Emily Lakdawalla • Nov 01, 2008
On its way to the Moon, Chandrayaan-1 photographs Earth, but flips the photo
The Indian lunar orbiter Chandrayaan-1 is still on the long loop of its latest orbit, but scientists on the mission aren't wasting any time; they've turned one of its cameras toward its erstwhile home, Earth. I love it when planetary spacecraft take images of Earth -- there's just something about using the eyes meant to study strange worlds to study our own that produces a fresh perspective on our home planet. Here's the image:
I figured it out because I could not for the life of me make the visible coastline of Australia match up with a map of Australia. I thought we might be seeing Earth from an unusual perspective -- maybe from a high latitude or something -- and that's why I couldn't figure it out. So I decided to go check out what one of our geostationary weather satellites saw at the same time, because those satellites are parked over the equator, and thus have a perspective that's easy to recognize; I figured I could match the cloud patterns in the weather satellite photo with the ones in the Chandrayaan-1 photo to help me orient myself. Here's the image I found, taken by the Japanese satellite Himawari-6 (also known as MTSAT-1R), about an hour before the Chandrayaan-1 photo:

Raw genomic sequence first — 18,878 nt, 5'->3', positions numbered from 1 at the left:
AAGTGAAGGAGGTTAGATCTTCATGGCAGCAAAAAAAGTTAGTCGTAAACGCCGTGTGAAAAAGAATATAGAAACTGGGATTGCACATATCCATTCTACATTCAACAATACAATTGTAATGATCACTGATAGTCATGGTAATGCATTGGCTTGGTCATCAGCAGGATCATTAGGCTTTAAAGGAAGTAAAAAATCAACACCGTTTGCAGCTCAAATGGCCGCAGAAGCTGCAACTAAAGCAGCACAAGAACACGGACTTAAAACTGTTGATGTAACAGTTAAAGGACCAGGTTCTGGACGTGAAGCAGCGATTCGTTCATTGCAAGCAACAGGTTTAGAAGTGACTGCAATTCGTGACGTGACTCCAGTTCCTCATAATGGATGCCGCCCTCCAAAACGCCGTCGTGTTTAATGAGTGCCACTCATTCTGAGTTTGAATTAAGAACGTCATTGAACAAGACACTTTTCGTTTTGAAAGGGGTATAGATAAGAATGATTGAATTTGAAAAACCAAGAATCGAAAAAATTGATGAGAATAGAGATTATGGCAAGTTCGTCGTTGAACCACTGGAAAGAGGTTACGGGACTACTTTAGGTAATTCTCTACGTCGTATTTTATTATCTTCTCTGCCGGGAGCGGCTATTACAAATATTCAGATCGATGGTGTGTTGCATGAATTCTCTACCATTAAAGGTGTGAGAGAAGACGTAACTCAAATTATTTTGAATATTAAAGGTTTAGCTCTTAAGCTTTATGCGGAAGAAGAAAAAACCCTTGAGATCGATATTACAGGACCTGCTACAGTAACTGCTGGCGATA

If you're in a hurry, and you don't yet have a lot of experience working with your spacecraft's data -- as is certainly the case for a newly launched spacecraft that you're trying to ballyhoo to your taxpayers with quick press releases and status reports -- it'd be easy to make that mistake. It's actually much more understandable for ISRO to have made this mistake with a spacecraft launched only a week before, and whose camera was being tested for the first time, than it was for ESA to make the mistake with Rosetta, a spacecraft that had been launched more than three years prior, whose camera had been used during two previous flybys.
The error is not really important. Kudos to the Chandrayaan-1 team; the image is absolutely gorgeous in its detail, and bodes well for the spacecraft's images of the Moon, which will be taken from a much closer distance.
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